Nikolaos Stelya / DUVAR
The economic crisis wracking Turkey has accelerated into a full-blown disaster in the Turkish Republic of Northern Cyprus (TRNC). The economic pain of a rapidly devaluating Turkish lira has been exacerbated by electoral and supply chain breakdown, leaving many Turkish Cypriots unable to access the most basic of goods.
TRNC formed a new coalition government in recent weeks, just as the lira has lost a large portion of its value. As a result of the financial crisis, a fuel crisis has erupted on the island, a fact the new government disputes. However, major fuel companies are struggling to import gas - priced in foreign currency - to the Turkish part of the island.
Despite its denials of the fuel shortage, the government has vowed to review fuel prices in the coming days.
Turkish Cypriots say that signs of energy crisis are everywhere, not limited to fuel access. Street lamps are dark on some of the main throughways of the island and power cuts have become routine.
Added to this is a looming food crisis. In the last few days, the newly-elected government decided to open the TRNC flour and baked goods market to Turkish imports tax-free. Previously, the island had a nationalized flour production system to protect the island’s food supply. Now, they say the import of Turkish flour will “increase competition” in the domestic market.
This led to what the Turkish Cypriot media is calling the “flour crisis.” Immediately following this announcement, three major TRNC flour producers said they would halt production and that the legislative change had been made without their input. The government stepped in and held a dialogue with the flour producers, negotiating a temporary resumption of production, but many on the island fear that this is only the beginning of the crisis.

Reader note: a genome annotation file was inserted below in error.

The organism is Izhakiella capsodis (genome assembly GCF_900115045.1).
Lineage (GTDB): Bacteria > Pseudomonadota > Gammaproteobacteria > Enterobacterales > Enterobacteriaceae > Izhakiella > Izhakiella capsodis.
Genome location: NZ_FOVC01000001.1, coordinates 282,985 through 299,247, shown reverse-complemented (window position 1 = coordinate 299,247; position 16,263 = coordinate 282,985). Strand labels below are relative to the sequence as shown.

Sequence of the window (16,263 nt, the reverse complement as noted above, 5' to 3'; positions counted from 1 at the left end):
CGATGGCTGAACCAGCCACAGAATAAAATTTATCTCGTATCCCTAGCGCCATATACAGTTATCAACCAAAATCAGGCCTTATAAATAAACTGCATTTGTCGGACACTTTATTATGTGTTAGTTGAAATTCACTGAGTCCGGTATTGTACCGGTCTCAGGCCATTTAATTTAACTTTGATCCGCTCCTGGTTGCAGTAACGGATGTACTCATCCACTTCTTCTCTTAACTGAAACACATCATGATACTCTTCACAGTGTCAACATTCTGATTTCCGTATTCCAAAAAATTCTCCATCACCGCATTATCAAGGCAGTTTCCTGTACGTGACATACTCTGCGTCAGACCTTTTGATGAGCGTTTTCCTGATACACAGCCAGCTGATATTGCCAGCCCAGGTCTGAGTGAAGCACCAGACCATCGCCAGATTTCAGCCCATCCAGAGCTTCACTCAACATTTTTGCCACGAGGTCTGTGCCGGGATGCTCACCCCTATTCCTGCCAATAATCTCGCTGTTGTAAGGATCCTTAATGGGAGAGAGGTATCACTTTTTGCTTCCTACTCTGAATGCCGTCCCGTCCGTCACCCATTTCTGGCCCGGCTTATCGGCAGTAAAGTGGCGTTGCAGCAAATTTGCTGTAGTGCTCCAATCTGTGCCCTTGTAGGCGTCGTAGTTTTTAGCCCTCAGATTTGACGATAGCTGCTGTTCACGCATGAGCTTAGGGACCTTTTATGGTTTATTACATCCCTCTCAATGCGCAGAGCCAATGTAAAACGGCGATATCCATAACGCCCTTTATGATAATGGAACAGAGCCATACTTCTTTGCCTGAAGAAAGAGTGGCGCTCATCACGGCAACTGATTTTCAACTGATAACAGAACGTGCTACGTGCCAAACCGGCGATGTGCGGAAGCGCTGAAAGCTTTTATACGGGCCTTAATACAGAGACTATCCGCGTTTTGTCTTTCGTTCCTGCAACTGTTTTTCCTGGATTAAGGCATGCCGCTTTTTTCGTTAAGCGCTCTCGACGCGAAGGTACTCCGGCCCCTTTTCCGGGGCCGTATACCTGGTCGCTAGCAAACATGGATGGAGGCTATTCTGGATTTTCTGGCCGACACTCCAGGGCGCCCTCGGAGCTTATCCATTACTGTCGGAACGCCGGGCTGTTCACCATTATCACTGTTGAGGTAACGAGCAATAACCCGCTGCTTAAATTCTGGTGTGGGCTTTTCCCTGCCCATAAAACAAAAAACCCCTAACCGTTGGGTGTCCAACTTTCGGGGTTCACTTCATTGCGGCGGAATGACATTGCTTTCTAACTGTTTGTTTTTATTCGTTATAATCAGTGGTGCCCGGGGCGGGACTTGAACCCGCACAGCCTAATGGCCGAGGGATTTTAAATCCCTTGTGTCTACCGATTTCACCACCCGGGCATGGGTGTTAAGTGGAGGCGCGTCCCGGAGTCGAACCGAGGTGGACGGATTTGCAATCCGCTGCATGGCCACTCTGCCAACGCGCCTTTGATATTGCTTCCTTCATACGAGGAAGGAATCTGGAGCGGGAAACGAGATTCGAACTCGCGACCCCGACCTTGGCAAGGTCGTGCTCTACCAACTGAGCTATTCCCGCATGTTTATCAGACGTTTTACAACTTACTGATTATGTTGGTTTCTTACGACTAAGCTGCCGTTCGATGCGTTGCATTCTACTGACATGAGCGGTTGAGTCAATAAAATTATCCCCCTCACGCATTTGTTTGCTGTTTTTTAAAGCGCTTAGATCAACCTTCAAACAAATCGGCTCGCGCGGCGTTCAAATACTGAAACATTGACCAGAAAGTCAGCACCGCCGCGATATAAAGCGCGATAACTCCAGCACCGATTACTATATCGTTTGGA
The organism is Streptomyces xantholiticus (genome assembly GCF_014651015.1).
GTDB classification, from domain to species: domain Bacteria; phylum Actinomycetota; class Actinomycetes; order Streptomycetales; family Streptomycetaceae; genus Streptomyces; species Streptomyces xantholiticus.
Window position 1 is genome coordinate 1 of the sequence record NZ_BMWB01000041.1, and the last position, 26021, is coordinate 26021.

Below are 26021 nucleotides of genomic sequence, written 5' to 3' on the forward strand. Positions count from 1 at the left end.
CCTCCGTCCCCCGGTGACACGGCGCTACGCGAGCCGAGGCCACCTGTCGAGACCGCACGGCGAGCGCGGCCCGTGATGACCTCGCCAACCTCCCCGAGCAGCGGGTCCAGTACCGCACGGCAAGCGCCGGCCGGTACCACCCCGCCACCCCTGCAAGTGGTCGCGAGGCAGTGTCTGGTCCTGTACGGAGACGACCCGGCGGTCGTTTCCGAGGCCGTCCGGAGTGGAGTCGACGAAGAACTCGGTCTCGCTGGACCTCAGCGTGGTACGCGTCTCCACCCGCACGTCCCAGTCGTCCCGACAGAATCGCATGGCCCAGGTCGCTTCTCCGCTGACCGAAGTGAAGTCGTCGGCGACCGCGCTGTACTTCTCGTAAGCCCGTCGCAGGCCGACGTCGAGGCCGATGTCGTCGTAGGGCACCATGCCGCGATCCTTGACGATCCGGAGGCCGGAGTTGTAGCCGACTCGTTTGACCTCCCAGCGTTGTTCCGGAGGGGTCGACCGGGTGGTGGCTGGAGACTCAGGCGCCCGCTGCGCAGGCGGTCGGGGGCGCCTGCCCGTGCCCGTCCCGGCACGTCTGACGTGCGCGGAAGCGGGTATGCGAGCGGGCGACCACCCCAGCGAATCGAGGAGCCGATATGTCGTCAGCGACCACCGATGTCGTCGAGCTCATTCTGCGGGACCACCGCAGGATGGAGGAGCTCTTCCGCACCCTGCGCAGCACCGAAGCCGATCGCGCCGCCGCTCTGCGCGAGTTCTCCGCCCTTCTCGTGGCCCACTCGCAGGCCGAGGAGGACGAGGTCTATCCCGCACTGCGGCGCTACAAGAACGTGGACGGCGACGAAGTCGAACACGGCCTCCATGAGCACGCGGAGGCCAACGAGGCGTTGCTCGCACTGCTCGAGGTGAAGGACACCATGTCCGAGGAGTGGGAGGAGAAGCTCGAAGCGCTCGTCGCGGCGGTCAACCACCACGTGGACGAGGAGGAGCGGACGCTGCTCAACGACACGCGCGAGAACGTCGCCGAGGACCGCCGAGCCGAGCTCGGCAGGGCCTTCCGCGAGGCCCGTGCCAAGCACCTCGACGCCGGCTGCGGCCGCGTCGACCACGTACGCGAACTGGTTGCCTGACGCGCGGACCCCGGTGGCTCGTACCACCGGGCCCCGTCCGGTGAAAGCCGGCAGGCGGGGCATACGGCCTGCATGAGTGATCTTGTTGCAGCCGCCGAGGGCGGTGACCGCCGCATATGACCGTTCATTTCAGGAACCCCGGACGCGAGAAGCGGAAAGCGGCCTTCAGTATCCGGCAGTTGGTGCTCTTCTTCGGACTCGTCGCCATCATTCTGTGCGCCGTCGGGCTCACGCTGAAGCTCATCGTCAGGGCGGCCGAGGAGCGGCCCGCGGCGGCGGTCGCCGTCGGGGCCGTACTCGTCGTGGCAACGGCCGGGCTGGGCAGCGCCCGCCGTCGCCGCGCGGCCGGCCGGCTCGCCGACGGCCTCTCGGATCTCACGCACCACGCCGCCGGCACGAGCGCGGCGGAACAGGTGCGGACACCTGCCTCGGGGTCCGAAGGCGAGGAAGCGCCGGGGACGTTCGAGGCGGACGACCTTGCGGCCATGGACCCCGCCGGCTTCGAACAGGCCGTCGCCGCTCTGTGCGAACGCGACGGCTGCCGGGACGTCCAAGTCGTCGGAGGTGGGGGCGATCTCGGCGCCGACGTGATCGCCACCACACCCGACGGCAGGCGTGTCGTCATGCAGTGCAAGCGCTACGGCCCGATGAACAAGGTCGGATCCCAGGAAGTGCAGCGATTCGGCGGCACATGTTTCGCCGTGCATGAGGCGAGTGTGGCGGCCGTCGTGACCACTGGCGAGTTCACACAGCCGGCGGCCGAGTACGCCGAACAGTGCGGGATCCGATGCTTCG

As a result of the economic uncertainty imposed by a crumbling lira and soaring inflation, many Turkish Cypriots are looking to the Greek-controlled south of the island for job opportunities. Many costs of living in TNRC are paid in foreign currency, and the decreasing value of the lira is making life there untenable.
Many on the island are looking towards a Cyprus Turkish Trade Unions Federation program with unions on the south of the island which helps connect unionized workers with jobs across the border. The union partnership expects to employ around 8,000 people to work on the south of the island in sectors such as tourism, construction, and service. According to media reports on the Turkish side of the island, 300 people have already applied to participate in the program.
As in many border regions of Turkey, euro-holding Greek Cypriots are also flooding the Turkish side of the island in search of cheap fuel and daily necessities. Over the few weekends, as the Euro has skyrocketed against the lira, long lines have formed at “green line” checkpoints where Greeks can cross over to the Turkish side. According to Turkish Cypriot media, the number of Greek people coming through one of the most well-traversed checkpoints, Ay Demet (Metehan), has more than doubled in recent weeks.
(English version by Erin O'Brien)